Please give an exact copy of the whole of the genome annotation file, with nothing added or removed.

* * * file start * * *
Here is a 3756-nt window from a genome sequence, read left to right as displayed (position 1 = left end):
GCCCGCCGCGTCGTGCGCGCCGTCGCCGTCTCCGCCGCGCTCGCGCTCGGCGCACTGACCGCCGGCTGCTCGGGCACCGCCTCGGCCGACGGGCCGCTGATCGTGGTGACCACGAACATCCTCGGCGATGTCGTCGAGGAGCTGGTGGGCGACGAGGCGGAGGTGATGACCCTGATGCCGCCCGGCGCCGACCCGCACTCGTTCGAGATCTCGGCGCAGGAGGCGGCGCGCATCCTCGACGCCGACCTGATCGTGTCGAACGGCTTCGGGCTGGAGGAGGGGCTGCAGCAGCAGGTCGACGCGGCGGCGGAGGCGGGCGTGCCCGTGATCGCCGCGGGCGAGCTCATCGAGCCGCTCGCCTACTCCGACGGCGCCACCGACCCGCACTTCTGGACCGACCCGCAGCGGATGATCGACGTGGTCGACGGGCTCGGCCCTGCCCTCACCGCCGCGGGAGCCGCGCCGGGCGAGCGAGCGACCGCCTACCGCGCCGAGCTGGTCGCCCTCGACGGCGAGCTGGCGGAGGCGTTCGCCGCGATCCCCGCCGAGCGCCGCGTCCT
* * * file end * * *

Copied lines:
Here is a 3756-nt window from a genome sequence, read left to right as displayed (position 1 = left end):
GCCCGCCGCGTCGTGCGCGCCGTCGCCGTCTCCGCCGCGCTCGCGCTCGGCGCACTGACCGCCGGCTGCTCGGGCACCGCCTCGGCCGACGGGCCGCTGATCGTGGTGACCACGAACATCCTCGGCGATGTCGTCGAGGAGCTGGTGGGCGACGAGGCGGAGGTGATGACCCTGATGCCGCCCGGCGCCGACCCGCACTCGTTCGAGATCTCGGCGCAGGAGGCGGCGCGCATCCTCGACGCCGACCTGATCGTGTCGAACGGCTTCGGGCTGGAGGAGGGGCTGCAGCAGCAGGTCGACGCGGCGGCGGAGGCGGGCGTGCCCGTGATCGCCGCGGGCGAGCTCATCGAGCCGCTCGCCTACTCCGACGGCGCCACCGACCCGCACTTCTGGACCGACCCGCAGCGGATGATCGACGTGGTCGACGGGCTCGGCCCTGCCCTCACCGCCGCGGGAGCCGCGCCGGGCGAGCGAGCGACCGCCTACCGCGCCGAGCTGGTCGCCCTCGACGGCGAGCTGGCGGAGGCGTTCGCCGCGATCCCCGCCGAGCGCCGCGTCCT